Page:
A JAPANESE film crew from Tokyo was in Cumbria to study the legendary creature known as the ‘Workington Man’.

Broadcast journalist Keiko Tanaka is speaking to people across the UK for a current affairs programme looking at the impact of Brexit, as the electorate prepare to go to the polls.

The town fell under the international spotlight earlier this year after a London-based think tank claimed the so-called ‘Workington Man’ – controversially defined as “an older, white, non-graduate voter living in rugby league towns in the north” – was the key to the election.

Since then, media organisations from Holland, Sweden and Italy have descended on the area or requested interviews, but none from as far afield as Japan, until now.

“The whole world is watching this General Election – because it’s the Brexit election, and the interest of the world is very high,” Ms Tanaka told three west Cumbrian men in The Briery in Stainburn.

Grant Payne, who used to run the hotel, Dave Bowden, former chairman of Workington Town, and Mike Walker, managing director of a local firm, had all agreed in advance to speak to Japan’s answer to the BBC.

“There may be worldwide interest in Brexit,” Mr Bowden told the interviewer, “but we in Britain are all sick of it.”

The Briery was selected for the filming after the Far East news team “collared” publican Mr Payne as he emerged from a town centre bank.

The 74-year-old from Seaton retired from running The Briery three years ago and came back to serve behind the bar.

He said: “They read about Workington Man in a national newspaper and when they approached me outside HSBC, I thought it was a practical joke.

“I have played some good ‘uns on other people.”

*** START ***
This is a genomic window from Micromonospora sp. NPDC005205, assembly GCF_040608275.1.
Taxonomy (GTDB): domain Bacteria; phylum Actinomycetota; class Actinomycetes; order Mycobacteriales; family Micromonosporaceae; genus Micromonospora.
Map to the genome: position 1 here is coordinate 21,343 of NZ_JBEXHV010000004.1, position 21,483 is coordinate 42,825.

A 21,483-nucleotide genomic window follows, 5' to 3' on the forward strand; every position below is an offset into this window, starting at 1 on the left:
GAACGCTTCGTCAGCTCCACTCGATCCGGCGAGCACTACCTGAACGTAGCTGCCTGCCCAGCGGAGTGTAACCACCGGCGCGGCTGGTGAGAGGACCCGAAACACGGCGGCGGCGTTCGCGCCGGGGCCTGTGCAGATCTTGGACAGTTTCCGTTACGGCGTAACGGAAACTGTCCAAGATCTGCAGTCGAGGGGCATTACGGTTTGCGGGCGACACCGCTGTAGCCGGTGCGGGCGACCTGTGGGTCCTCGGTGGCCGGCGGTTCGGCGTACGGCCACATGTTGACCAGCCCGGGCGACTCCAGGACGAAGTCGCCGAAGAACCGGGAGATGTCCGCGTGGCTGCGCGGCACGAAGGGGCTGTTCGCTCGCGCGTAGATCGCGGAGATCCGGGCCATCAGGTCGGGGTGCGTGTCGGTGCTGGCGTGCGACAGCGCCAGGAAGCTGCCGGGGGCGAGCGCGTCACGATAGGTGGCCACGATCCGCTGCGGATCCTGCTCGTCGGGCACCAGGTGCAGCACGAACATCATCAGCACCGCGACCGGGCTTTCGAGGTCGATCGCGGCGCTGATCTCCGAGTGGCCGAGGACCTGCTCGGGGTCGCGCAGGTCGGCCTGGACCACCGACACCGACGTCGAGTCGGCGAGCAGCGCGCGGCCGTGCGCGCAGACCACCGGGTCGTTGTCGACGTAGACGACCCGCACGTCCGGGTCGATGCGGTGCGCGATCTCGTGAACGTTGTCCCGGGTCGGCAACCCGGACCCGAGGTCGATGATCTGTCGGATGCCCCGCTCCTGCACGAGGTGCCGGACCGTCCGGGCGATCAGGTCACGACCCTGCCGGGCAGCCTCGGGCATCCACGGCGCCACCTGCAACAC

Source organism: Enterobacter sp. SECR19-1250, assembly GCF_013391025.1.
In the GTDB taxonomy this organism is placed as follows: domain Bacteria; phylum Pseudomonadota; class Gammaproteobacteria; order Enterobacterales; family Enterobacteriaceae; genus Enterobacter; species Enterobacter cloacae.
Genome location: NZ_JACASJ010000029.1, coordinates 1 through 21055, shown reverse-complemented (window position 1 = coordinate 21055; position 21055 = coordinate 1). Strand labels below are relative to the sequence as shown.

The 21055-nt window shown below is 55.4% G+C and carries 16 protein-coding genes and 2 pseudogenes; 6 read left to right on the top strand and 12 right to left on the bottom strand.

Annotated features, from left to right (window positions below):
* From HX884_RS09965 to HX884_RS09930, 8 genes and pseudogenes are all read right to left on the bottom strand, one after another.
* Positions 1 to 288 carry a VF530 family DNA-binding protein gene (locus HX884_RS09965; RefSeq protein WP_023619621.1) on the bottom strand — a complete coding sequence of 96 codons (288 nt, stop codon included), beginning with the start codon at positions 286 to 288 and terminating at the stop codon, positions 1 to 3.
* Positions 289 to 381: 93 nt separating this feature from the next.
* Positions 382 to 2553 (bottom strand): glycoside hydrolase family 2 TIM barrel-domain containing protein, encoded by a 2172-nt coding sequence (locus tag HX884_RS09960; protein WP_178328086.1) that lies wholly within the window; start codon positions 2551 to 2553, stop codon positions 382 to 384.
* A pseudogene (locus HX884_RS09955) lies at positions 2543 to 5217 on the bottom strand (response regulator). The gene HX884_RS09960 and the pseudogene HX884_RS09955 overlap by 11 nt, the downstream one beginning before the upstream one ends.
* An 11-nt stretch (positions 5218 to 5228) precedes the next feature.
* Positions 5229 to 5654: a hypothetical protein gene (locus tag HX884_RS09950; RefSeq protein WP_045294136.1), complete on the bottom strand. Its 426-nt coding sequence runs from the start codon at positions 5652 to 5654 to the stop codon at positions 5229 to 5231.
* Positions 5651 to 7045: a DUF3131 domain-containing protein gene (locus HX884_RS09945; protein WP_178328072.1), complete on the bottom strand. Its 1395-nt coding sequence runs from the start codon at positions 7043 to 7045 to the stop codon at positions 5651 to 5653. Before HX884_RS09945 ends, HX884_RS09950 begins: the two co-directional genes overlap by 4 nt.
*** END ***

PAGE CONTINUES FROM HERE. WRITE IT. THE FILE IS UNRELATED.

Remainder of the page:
Mr Bowden did not vote in the 2016 referendum because he did not feel at the time the decision would affect his life.

He admits he had been more sympathetic to Remain but wanted to support the majority once the decision had been made.

He told Ms Tanaka the Workington Man stereotype “doesn’t exist”, describing him as a “figment and a fiction” dreamed up by southerners and journalists.

The film crew was told there were various reasons why people in the area had voted to leave – from preventing NHS ‘health tourism’ and gaining more control over the nation’s borders, to re-claiming sovereignty from Brussels’ bureaucrats.

Leaver Mr Walker added: “I wanted to get out of the European Parliament – a lot of its decisions didn’t go our way.”

But the 65-year-old, who employs foreign workers from the EU, said he didn’t believe Brexit would affect freedom of movement.

“I still don’t,” he said.

The visitors from the Far East were also told the delay was fuelling anger and division across Britain.

They also learned of people’s concerns that other important issues such as the NHS could not receive the attention they deserved while politicians were so focused on Brexit.